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Thread: Pulling engine on a 763 Bobcat

  1. #1
    Senior Member Cat Wrench's Avatar
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    Pulling engine on a 763 Bobcat

    I have a good customer that talked me into fixing his 763 Bobcat. I don't usually work on small equipment but this guy is a valued customer and he asked me to do it. I have never had the engine out of one. I assume you pull the engine and the drive pump and cradle all together?
    Is there any tricks to make this procedure easier?
    Thanks.

  2. #2
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    Unless you are doing a head it is fastest to pull the pumps and motor as one. Drain fluids. 4 mounts, engine harness, battery, muffler, hoses and w/e else gets in the way. Takes 6-8 hours to pull depending on what access plates and options the unit has.

  3. #3
    Senior Member Cat Wrench's Avatar
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    Quote Originally Posted by andrew88 View Post
    Unless you are doing a head it is fastest to pull the pumps and motor as one. Drain fluids. 4 mounts, engine harness, battery, muffler, hoses and w/e else gets in the way. Takes 6-8 hours to pull depending on what access plates and options the unit has.
    Thanks. I went out after lunch and pulled it in about 4 hours. It was just how you describe.

    I will post pictures later.

  4. #4
    Super Moderator willie59's Avatar
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    Quote Originally Posted by Cat Wrench View Post
    Thanks. I went out after lunch and pulled it in about 4 hours. It was just how you describe.

    I will post pictures later.

    Good job Cat Wrench.

    If you possibly have a wash pit with an oil/grease trap, with the engine now out is a great time to pressure wash the innards of the beast, especially if your going to be doing repairs on the machine in the future. If it's got the fuel tank under the engine, I'd even consider pulling the tank and cleaning it out. Also, little gravels and stuff get lodged between belly of the machine and plastic tank, rubs nice itty bitty holes in the tank.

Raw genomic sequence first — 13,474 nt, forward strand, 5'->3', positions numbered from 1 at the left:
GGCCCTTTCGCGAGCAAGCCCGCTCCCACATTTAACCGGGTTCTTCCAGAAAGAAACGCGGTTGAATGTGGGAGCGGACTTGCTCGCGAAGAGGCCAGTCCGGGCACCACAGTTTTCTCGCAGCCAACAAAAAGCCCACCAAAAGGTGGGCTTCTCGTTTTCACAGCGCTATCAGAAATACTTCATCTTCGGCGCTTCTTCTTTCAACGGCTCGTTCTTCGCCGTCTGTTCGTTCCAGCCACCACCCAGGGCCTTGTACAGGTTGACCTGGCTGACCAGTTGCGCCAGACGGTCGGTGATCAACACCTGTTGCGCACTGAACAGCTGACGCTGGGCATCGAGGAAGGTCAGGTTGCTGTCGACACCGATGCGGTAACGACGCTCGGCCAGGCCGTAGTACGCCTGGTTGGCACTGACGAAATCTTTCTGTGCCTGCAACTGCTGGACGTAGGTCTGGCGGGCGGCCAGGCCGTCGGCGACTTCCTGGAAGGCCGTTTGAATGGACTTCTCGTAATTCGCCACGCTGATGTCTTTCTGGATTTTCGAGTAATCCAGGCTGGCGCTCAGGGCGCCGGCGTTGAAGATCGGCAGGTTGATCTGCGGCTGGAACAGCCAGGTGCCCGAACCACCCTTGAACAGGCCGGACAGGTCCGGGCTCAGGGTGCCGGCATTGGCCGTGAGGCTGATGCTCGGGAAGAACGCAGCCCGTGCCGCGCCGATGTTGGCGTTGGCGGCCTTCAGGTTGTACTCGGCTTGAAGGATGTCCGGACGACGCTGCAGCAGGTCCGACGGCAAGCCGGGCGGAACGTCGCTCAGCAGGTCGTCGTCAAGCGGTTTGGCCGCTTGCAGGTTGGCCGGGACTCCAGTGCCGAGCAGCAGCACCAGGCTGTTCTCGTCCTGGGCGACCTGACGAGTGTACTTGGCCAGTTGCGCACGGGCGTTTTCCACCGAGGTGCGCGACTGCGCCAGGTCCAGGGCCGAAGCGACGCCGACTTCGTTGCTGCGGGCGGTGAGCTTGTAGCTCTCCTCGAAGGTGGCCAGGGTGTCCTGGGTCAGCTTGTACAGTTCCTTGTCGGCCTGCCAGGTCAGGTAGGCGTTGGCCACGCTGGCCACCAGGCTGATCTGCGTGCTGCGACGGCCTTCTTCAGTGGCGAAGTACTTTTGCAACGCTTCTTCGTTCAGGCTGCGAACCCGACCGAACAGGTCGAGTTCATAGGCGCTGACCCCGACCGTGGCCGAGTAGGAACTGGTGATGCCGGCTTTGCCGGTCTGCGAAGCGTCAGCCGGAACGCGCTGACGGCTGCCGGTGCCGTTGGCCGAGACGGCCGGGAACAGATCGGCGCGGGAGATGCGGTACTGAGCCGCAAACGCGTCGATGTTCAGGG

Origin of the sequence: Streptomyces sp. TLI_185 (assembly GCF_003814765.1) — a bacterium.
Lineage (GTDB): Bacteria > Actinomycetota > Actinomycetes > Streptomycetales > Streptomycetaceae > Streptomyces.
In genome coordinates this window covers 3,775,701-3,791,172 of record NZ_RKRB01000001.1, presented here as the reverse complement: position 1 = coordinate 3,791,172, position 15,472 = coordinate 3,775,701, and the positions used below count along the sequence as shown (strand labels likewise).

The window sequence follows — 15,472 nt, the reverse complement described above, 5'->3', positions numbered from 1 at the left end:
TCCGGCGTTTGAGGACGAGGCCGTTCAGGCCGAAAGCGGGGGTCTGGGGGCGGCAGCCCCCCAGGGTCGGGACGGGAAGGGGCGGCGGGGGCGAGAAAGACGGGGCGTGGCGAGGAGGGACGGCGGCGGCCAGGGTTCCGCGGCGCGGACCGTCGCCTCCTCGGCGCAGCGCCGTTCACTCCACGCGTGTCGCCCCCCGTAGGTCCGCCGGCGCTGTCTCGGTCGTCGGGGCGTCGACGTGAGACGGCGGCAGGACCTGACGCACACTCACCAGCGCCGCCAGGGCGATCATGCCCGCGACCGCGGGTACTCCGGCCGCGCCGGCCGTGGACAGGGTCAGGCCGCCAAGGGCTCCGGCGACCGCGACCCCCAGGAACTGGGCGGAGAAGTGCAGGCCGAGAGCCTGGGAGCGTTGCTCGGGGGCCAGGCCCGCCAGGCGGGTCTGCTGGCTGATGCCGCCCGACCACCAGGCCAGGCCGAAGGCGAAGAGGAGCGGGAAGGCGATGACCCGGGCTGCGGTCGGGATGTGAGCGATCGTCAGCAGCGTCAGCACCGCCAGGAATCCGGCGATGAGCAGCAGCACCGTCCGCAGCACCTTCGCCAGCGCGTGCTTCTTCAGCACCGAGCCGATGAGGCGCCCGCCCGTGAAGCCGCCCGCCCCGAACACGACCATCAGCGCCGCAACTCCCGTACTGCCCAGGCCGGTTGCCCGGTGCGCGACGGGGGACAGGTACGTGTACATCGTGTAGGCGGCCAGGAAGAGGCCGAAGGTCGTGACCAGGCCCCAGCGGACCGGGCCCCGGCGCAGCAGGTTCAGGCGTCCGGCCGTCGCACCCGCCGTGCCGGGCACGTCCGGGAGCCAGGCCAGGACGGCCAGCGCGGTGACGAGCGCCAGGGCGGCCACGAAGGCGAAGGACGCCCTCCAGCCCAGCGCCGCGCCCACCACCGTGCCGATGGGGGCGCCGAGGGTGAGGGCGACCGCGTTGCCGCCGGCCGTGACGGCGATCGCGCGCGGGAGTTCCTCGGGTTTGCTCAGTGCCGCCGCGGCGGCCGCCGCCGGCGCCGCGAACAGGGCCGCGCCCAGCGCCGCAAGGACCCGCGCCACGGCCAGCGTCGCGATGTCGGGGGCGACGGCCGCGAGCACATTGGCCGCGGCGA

A good mechanic isn't expensive, he's priceless!

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  5. #5
    Senior Member Cat Wrench's Avatar
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    Quote Originally Posted by ATCOEQUIP View Post
    Good job Cat Wrench.

    If you possibly have a wash pit with an oil/grease trap, with the engine now out is a great time to pressure wash the innards of the beast, especially if your going to be doing repairs on the machine in the future. If it's got the fuel tank under the engine, I'd even consider pulling the tank and cleaning it out. Also, little gravels and stuff get lodged between belly of the machine and plastic tank, rubs nice itty bitty holes in the tank.
    This is great advice. I have had to replace the pickup tube in the fuel tank before on a Bobcat and with the engine and pump out now is the time to do it. I can't believe all the small rocks that I found in this thing.
    I will carry it out with my fork lift and wash it again with the engine out. Pulling out the tank and cleaning it is a must.
    I may talk my customer into blasting and painting this while its apart.

  6. #6
    Super Moderator willie59's Avatar
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    Quote Originally Posted by Cat Wrench View Post
    I can't believe all the small rocks that I found in this thing.

    LoL, I can't figure out the physics of how, but I'm convinced that polyethethylene tank is somehow a rock magnet. They seem to be attracted to every one I've looked at, they're everywhere!
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  7. #7
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    Yes Bobcat fuel tanks are made of a odd mix of plastic and rock magnet, also the rest of the bobcat is made with hydraulic leaking and mud magnets. lol

  8. #8
    Super Moderator willie59's Avatar
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    Quote Originally Posted by andrew88 View Post
    Yes Bobcat fuel tanks are made of a odd mix of plastic and rock magnet, also the rest of the bobcat is made with hydraulic leaking and mud magnets. lol

    Somehow, I think there actually is some truth to that.
    A good mechanic isn't expensive, he's priceless!

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  9. #9
    Member AndyGrevis's Avatar
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    yeah i did it on a 863 a few months ago, arround and under the tank - nearly 4 gallons of dirt, rocks and oil.

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